A week after the world’s first COVID-19 human challenge trial began in London, UK, in which volunteers are deliberately exposed to the SARS-CoV-2 virus, Dr. Charles Weijer, professor and bioethicist at Western University, and Josh Morrison, Executive Director of 1Day Sooner are calling for the publication of the trial’s protocol.
In an opinion piece published in the British Medical Journal, Weijer and Morrison highlight the importance of research transparency, especially for trials of this kind.
The co-authors publicly disagree about whether these studies should be conducted; Weijer has consistently opposed COVID-19 human challenge studies based on the ethical implications, while Morrison advocates for COVID-19 human challenge trial volunteers and is publicly supportive of the UK human challenge trial.
“What we do agree on is that the full study protocol for any SARS-CoV-2 challenge study should be published now,” they write in the joint opinion piece. “The early publication of study protocols is a verifiable public commitment to conduct the study as planned and thus evinces trustworthiness. It also provides an opportunity for the scientific community to better understand and digest these studies, which will, in turn, allow for better communication with the public.”
The institutions leading the current human challenge study have committed publicly to publishing the protocol at some point, said Weijer. He hopes this opinion piece will motivate them to publish it immediately.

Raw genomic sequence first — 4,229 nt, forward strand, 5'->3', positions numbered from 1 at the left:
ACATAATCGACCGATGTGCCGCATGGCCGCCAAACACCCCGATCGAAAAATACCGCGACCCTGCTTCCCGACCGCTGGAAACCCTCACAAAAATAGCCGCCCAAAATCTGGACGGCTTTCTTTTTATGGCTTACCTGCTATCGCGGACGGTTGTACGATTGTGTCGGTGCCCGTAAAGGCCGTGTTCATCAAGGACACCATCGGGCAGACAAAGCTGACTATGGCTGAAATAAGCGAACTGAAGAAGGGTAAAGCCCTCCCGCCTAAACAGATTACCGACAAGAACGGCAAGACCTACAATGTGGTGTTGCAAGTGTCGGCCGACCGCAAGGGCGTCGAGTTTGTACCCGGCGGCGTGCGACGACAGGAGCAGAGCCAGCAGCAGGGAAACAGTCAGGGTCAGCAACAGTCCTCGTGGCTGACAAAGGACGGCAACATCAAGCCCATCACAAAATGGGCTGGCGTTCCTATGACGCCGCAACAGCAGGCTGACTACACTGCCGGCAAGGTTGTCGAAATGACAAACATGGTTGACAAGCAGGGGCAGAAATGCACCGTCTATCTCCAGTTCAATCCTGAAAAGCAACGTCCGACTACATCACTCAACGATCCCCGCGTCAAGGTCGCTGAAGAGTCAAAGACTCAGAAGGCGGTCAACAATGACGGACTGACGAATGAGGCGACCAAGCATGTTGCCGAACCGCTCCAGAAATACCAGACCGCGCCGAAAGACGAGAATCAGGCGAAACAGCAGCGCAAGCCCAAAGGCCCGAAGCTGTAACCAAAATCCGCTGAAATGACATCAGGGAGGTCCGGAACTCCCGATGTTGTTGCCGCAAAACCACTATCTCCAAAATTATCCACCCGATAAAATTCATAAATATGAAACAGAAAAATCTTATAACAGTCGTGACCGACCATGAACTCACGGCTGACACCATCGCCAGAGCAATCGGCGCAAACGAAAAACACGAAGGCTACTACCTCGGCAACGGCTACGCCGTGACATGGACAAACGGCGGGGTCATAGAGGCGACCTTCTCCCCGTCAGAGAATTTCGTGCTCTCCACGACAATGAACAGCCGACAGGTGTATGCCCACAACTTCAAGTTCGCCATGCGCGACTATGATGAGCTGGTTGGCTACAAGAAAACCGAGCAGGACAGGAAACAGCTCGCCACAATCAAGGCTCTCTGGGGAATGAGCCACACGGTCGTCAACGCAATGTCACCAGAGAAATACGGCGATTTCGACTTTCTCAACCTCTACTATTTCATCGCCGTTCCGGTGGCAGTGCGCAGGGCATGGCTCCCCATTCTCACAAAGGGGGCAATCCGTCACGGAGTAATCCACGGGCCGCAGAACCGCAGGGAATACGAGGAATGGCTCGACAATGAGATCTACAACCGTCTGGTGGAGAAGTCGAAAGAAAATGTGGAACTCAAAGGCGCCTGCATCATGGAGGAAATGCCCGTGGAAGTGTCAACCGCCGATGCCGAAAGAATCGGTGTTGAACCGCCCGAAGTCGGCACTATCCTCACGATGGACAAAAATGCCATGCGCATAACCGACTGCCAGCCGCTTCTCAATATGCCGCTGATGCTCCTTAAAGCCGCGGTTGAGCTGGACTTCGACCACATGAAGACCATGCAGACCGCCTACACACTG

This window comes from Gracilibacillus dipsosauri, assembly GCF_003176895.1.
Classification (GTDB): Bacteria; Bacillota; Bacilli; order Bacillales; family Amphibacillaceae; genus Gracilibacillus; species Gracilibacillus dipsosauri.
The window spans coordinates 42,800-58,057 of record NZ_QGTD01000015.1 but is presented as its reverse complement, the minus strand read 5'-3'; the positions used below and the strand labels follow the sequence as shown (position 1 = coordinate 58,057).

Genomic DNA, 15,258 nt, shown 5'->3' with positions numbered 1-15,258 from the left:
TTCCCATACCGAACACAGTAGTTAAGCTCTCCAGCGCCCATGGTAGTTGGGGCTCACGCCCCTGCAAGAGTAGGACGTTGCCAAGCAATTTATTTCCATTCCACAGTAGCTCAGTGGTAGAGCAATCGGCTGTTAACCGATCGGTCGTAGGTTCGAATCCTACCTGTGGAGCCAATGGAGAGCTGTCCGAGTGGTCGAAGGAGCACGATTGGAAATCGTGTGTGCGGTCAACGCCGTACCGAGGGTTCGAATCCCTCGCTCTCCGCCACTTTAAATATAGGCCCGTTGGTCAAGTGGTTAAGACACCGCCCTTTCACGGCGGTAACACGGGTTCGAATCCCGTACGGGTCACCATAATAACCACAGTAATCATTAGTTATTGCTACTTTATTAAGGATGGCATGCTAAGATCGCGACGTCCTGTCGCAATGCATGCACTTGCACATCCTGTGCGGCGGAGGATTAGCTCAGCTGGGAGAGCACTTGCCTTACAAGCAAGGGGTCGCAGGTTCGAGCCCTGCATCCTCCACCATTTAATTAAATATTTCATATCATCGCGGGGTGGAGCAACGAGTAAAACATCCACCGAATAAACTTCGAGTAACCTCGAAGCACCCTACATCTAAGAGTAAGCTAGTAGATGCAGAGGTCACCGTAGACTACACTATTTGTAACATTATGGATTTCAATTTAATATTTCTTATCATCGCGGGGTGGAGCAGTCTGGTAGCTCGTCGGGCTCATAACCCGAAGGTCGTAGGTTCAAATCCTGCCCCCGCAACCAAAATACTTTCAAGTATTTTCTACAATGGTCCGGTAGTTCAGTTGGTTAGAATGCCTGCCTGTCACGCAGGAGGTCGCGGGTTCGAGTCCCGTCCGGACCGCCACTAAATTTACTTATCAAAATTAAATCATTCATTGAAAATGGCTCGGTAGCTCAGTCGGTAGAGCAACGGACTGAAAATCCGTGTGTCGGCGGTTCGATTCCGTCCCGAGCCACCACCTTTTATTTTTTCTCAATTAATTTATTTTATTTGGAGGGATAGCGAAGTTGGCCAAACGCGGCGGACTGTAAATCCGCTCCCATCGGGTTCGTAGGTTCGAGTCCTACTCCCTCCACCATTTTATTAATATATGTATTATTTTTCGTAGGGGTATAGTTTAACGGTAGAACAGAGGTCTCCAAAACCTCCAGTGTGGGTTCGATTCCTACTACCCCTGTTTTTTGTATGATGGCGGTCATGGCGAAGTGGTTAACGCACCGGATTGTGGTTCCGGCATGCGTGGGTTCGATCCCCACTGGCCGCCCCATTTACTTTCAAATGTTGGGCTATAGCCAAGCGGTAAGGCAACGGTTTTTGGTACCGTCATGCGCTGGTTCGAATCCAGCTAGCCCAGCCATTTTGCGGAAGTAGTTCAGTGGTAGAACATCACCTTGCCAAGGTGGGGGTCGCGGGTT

“The COVID-19 pandemic has made clear how fragile public trust is,” said Weijer, professor in the Faculty of Arts and Humanities and the Schulich School of Medicine & Dentistry. “Whether it is for a challenge study or a traditional clinical trial, the early publication of the protocol is a verifiably public declaration by researchers to conduct the study as planned. It provides evidence that researchers are trustworthy, and deserving of the public’s trust.”
Despite the fact that the co-authors disagree about the ethics of human challenge studies, they are both committed to free and open debate about ethical issues and have collaborated on previous projects, including a debate in the British Medical Journal and a live-streamed video debate at University College London.
“Greater engagement between academics and advocates is critical for the future of health research,” said Weijer.
Commentary reflects the perspective and scholarly interest of Western faculty members and is not an articulation of official university policy on issues being addressed.